By Daniel Guerrero
Cinematography is an important aspect of storytelling because it allows the audience to further understand the conflicts that the characters experience in the story without telling them directly. Therefore, the cinematographer uses light, color, art direction, and camera movement to provide a sense of symbolism and tone of the story while making it beautiful to look at, which adds to the words of the screenplay.
Cinematographers use three main techniques to do this: lighting, exposure, and art direction.
An example of lighting and exposure is the film, “Roma” by Alfonso Curón. In the second act of the film, Cleo Gutiérrez (Yalztia Apercicio) decides to go to the field where her love interest, Fermín (Jorge Antonion Guerrero) is doing a martial art class with his peers. As Cleo watches Femín perform martial arts, the instructor tells the students to perform a tee pose with their eyes closed. As everyone in the field begins to perform the pose, Cleo was the only person in the field able to perform the pose, perfectly whereas others begin to struggle. Curón filmed this scene by placing the camera behind Cleo and the participants attempting to perform the pose, while exposing a lot of light on Cleo, specifically. In other words, Curón utilizes exposure, therefore capturing the audience’s attention on Cleo. Curón exposes a lot of light on Cleo to showcase the amount of strength and power that she contains.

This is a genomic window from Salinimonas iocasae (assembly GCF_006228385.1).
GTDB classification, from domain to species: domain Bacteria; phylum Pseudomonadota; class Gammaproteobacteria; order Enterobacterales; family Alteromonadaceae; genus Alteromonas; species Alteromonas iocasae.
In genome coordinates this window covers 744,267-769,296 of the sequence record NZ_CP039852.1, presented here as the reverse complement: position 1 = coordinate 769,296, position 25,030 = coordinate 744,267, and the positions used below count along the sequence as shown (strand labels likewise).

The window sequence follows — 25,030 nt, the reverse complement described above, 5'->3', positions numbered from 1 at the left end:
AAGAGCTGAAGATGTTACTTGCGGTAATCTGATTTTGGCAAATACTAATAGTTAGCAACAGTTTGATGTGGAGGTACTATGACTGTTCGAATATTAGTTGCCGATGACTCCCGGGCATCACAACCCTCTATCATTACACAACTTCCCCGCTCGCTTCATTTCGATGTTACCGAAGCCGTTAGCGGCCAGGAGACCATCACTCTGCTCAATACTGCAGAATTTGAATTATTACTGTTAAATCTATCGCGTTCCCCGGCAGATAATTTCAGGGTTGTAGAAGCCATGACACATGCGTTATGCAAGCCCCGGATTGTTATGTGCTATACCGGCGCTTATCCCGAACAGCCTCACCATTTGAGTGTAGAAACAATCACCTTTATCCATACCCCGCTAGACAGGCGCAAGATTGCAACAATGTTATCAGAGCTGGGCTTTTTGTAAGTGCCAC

“Every frame needs to have information in every single inch of it, meaning I want it to go into deep blacks but still have some detail, and I will go into highlights but still have detail,” Curon told The Hollywood Reporter.
Besides lighting and exposure, art direction helps expand the visual tone of the film, which is the color of the production design. This further correlates with the mood of the character. For instance, Hoyte Van Hoytema’s “Her” utilizes the color red in the background throughout the film. Specifically, in the scene in which the main character Theodore Twombly (Joaquin Phoenix) was logging on to this computer to connect with Samantha (Scarlett Johnson). The camera focuses on Theodore while showing the audience the color of the login screen of the website. The color is red represents the love connection that Theodore has with Samantha.
“I mostly used small LEDs, like the shot near the end where he’s standing in front of the windows — I hung an LED lightbox for an overall ambiance, that we could also color exactly as the city appears outside,” Van Hoytema told No Film School.
Similar to the way cinematographers utilize art direction in their films, some utilize color in general, which can also be presented through clothes and lighting. Also, each cinematographer has a unique way of utilizing color due to having a variety of meanings. In other words, each cinematographer has his or her own “color palette” for visual storytelling.
There are three ways of showcasing the tone and color of the film: hue, saturation, and brightness.